Peering Inside Andrea Arnold’s Fish Tank



By now somewhat familiar with being discovered, first-time actress, Katie Jarvis—who caught the attention of director Andrea Arnold’s casting agent while arguing with her boyfriend on a train station platform in Essex—is now experiencing the celebrity of being a noted “discovery.” At the 2009 Cannes Film Festival, her performance as the lead role in Arnold’s second feature, Fish Tank, available today on Criterion, attracted considerable praise.

Set in and around an Essex council estate, the film follows Mia (Jarvis), a troubled teenager who restlessly and often angrily teeters on the verge of childlike love and invention and adolescent loneliness and angst. She drinks, fights, yells at and with her younger sister, Tyler, and shares a mutual disgust for her mother, Joanne.

But it’s Mia’s friendship with her mother’s boyfriend, Connor, played by Michael Fassbender, that is the film’s clearest tension. Their budding relationship involves a series of exchanges that are superficially innocent and imply a level of sexual strain and discomfort. In one scene, he teaches her to fish with her bare hands, and in another, he lends her his video camera and encourages her to record an audition tape for a dance competition. In both cases, the interaction is physical: she cuts herself on a rock in the lake and he carries her back to the car; she tests the camera’s zoom, shakily filming his face, his back, and his hands as he folds a pair of pants. Because Fish Tank was shot chronologically, and because Arnold insisted that her actors receive their scripts only the night before each day of shooting, the performance between Jarvis and Fassbender feels especially real. Moments of vulnerability are achingly spot-on—both steadfast and unsteady.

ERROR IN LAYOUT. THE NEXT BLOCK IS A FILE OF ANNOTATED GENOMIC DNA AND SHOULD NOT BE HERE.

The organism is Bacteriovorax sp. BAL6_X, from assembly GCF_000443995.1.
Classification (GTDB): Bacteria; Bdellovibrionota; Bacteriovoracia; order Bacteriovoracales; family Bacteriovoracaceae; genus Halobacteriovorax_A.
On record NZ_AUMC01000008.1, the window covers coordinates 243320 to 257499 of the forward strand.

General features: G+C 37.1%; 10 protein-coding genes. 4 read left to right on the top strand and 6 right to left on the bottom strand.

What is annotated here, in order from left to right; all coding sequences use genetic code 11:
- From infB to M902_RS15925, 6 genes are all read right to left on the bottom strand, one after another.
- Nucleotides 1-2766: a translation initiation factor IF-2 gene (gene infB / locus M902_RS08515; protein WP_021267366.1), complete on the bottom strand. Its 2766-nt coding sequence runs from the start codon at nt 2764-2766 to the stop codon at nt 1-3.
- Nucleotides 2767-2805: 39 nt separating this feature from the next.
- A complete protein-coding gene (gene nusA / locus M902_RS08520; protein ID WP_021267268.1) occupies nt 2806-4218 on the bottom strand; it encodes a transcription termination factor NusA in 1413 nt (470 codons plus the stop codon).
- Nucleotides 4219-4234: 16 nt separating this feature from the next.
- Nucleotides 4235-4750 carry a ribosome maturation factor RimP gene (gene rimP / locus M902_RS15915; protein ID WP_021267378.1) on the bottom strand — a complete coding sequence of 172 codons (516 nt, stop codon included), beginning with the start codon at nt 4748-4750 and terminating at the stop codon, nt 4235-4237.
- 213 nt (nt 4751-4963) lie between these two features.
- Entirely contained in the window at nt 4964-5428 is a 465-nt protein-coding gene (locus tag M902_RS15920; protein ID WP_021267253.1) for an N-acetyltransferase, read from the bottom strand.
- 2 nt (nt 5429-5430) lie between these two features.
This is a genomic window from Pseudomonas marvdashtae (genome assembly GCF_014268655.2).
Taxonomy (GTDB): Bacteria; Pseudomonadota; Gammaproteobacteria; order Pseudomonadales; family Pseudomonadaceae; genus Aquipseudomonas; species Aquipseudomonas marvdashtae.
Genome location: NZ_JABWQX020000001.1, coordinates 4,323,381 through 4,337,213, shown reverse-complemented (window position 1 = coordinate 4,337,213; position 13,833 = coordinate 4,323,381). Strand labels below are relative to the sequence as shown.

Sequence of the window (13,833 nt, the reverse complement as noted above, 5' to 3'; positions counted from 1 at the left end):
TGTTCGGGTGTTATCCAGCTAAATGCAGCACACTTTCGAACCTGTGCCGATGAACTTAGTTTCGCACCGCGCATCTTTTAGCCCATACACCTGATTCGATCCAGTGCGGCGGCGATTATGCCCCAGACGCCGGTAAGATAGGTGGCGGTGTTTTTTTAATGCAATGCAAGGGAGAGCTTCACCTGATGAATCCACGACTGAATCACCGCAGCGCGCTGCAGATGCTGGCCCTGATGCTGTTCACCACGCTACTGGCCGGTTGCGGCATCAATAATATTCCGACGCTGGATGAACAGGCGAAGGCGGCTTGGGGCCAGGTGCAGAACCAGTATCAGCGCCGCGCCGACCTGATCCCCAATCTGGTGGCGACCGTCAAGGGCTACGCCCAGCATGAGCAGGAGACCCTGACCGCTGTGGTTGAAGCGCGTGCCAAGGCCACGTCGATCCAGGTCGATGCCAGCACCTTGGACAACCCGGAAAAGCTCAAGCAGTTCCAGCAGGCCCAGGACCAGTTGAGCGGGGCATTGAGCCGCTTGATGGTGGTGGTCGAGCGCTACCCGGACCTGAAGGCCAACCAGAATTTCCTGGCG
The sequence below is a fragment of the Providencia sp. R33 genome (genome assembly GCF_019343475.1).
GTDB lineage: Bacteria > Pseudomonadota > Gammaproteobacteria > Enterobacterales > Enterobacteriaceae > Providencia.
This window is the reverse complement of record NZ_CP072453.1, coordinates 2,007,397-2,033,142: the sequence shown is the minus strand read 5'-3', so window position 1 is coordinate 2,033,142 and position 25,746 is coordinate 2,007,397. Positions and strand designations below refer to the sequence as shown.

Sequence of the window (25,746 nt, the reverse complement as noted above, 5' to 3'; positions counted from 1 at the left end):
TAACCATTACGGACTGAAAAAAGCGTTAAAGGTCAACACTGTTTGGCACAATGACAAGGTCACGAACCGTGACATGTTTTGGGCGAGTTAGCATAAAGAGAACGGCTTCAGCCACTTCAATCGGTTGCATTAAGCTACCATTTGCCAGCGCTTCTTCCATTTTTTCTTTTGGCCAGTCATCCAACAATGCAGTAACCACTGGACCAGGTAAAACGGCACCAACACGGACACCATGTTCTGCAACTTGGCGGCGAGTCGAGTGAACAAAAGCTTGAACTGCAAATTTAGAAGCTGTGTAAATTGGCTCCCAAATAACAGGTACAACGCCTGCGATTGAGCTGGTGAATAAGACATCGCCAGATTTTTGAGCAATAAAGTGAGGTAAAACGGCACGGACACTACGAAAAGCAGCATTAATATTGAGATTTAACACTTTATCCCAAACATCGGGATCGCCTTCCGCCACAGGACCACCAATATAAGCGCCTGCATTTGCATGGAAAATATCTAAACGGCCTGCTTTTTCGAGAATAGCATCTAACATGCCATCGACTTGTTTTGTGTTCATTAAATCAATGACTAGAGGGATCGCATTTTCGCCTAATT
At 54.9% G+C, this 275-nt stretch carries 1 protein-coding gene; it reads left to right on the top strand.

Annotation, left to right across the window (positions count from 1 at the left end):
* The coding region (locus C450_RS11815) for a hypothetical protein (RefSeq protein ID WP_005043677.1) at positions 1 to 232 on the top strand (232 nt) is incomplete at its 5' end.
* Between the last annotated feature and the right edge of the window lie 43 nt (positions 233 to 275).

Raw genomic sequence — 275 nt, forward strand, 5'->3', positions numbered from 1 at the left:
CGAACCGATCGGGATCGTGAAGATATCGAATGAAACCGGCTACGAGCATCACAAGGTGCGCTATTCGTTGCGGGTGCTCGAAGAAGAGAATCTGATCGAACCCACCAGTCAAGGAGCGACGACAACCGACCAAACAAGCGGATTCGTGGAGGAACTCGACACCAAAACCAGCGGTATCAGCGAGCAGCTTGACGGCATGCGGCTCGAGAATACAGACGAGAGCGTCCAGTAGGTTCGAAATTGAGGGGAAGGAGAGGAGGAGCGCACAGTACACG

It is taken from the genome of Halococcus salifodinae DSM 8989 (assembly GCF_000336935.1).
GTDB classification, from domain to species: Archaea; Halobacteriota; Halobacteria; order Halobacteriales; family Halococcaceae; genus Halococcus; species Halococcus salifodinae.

While there is a degree of filmic inevitability, especially for those familiar with Arnold’s work—her three shorts are included in the disc’s special features—the camera does not leave Mia’s side once. Jarvis is in every scene. Fish Tank is committed to her. Restlessness as a theme, as a metaphor for the film’s title, as the very fiber of its protagonist, moves each image forward. In the very first minutes, Mia—who practices hip-hop dancing in an empty flat and who’s learned most of her moves from music videos on TV or from YouTube clips she studies at the local Internet café—insults a group of girls whose dancing she doesn’t find impressive. In an explosive second, she head-butts one of the girls and threatens the rest of them. She stomps away as the camera follows her heavy-breathing profile (a recurring image in the film), and as she notices an old horse chained up in a nearby trailer park. Mia sneaks in and tries to let it free. The disparity in tone—from volatile rage to rare flashes of curiosity and care, like with the old horse, or in the mornings when her hair isn’t slicked back into a ponytail and her eyes aren’t lined, and her body seems boyish underneath her pajamas—this shift builds a character who is impossible to judge. It’s an important distinction, and something that makes Arnold’s films (her first feature, Red Road, and the Academy Award-winning short, Wasp) toll for days in her audiences’ minds.